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In Okinawa, it takes

             49 days for a turtle to hatch
                        and scramble to the sea.

             49 days for the soul to journey
                                  west to the next world.

It took me

             49 years to cross the Pacific
                        west to the islands of my grandparents.

In my mind, they scold me:

             You stayed buried in the sand too long.
                                  No wonder you lost your way.

Blood Memory

“I know I have the blood of survivors / coursing through my veins.”
—Kwame Dawes

The ache of the phantom limb
is the body’s memory of the lost arm or leg long
after the member has taken off for the hereafter.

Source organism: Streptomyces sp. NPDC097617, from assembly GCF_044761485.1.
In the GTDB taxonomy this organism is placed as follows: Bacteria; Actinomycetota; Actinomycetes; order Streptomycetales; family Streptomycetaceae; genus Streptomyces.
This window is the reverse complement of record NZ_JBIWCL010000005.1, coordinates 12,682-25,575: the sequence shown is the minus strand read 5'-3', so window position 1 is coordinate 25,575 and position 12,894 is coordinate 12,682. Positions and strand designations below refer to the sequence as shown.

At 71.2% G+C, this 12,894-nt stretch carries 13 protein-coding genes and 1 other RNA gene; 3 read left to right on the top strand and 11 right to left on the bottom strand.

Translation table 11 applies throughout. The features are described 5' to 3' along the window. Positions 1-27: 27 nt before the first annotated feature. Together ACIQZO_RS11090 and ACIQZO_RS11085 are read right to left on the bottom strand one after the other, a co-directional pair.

The body remembers better than the mind.
The mind buzzes hither and yon sniffing for new sweetness.
The body is the elephant’s memory.

You forget the names of streets and shopping lists.
But body memory is riding a bike or getting hit in the face.
Your body is a mammoth that never forgets.

Then there is blood memory: the river of secret wounds
you receive from your parents and their parents.
The rapes, starvations, massacres—every kind of betrayal.

What the mind lets go, your body holds tight.
And the blood flows into the future,
remembering everything—our horror,
                       and our hard-earned honey too.

Sharon Suzuki-Martinez’s first book, The Way of All Flux, won the New Rivers Press MVP Poetry Prize for 2010. She was a finalist for the 2018 Best of the Net, was awarded a residency at the Anderson Center at Tower View, and a fellowship from Kundiman, among other honors. Originally from Hawaii, she now lives in Arizona, USA.


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